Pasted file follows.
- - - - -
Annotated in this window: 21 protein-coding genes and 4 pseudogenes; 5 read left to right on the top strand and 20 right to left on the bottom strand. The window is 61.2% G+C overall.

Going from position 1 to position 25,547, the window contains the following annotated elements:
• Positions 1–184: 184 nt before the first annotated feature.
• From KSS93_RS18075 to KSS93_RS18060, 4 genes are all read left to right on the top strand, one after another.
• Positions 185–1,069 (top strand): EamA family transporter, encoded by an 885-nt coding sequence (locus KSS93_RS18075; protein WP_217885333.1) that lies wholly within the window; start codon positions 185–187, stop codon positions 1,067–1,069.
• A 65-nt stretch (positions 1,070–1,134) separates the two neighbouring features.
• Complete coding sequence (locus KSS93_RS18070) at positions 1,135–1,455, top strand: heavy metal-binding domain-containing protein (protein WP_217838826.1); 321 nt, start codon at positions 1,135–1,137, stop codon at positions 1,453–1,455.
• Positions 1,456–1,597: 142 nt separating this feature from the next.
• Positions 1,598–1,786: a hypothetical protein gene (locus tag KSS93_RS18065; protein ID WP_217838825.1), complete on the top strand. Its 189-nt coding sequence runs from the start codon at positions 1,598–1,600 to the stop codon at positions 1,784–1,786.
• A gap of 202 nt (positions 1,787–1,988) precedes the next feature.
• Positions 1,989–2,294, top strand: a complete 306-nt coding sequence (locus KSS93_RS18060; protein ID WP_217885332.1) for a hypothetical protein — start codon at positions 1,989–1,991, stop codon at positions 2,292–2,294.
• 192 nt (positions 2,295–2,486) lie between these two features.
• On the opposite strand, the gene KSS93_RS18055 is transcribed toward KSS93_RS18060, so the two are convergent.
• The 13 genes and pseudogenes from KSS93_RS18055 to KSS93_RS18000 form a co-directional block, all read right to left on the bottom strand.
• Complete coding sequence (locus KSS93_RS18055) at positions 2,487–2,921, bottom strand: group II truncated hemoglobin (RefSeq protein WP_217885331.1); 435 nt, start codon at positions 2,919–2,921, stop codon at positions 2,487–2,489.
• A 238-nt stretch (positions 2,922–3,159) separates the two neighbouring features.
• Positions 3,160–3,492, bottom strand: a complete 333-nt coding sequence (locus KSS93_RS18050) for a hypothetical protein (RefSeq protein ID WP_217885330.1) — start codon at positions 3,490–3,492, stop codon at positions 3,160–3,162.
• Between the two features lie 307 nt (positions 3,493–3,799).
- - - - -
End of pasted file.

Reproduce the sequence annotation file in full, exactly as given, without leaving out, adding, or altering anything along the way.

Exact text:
Annotated in this window: 21 protein-coding genes and 4 pseudogenes; 5 read left to right on the top strand and 20 right to left on the bottom strand. The window is 61.2% G+C overall.

Going from position 1 to position 25,547, the window contains the following annotated elements:
• Positions 1–184: 184 nt before the first annotated feature.
• From KSS93_RS18075 to KSS93_RS18060, 4 genes are all read left to right on the top strand, one after another.
• Positions 185–1,069 (top strand): EamA family transporter, encoded by an 885-nt coding sequence (locus KSS93_RS18075; protein WP_217885333.1) that lies wholly within the window; start codon positions 185–187, stop codon positions 1,067–1,069.
• A 65-nt stretch (positions 1,070–1,134) separates the two neighbouring features.
• Complete coding sequence (locus KSS93_RS18070) at positions 1,135–1,455, top strand: heavy metal-binding domain-containing protein (protein WP_217838826.1); 321 nt, start codon at positions 1,135–1,137, stop codon at positions 1,453–1,455.
• Positions 1,456–1,597: 142 nt separating this feature from the next.
• Positions 1,598–1,786: a hypothetical protein gene (locus tag KSS93_RS18065; protein ID WP_217838825.1), complete on the top strand. Its 189-nt coding sequence runs from the start codon at positions 1,598–1,600 to the stop codon at positions 1,784–1,786.
• A gap of 202 nt (positions 1,787–1,988) precedes the next feature.
• Positions 1,989–2,294, top strand: a complete 306-nt coding sequence (locus KSS93_RS18060; protein ID WP_217885332.1) for a hypothetical protein — start codon at positions 1,989–1,991, stop codon at positions 2,292–2,294.
• 192 nt (positions 2,295–2,486) lie between these two features.
• On the opposite strand, the gene KSS93_RS18055 is transcribed toward KSS93_RS18060, so the two are convergent.
• The 13 genes and pseudogenes from KSS93_RS18055 to KSS93_RS18000 form a co-directional block, all read right to left on the bottom strand.
• Complete coding sequence (locus KSS93_RS18055) at positions 2,487–2,921, bottom strand: group II truncated hemoglobin (RefSeq protein WP_217885331.1); 435 nt, start codon at positions 2,919–2,921, stop codon at positions 2,487–2,489.
• A 238-nt stretch (positions 2,922–3,159) separates the two neighbouring features.
• Positions 3,160–3,492, bottom strand: a complete 333-nt coding sequence (locus KSS93_RS18050) for a hypothetical protein (RefSeq protein ID WP_217885330.1) — start codon at positions 3,490–3,492, stop codon at positions 3,160–3,162.
• Between the two features lie 307 nt (positions 3,493–3,799).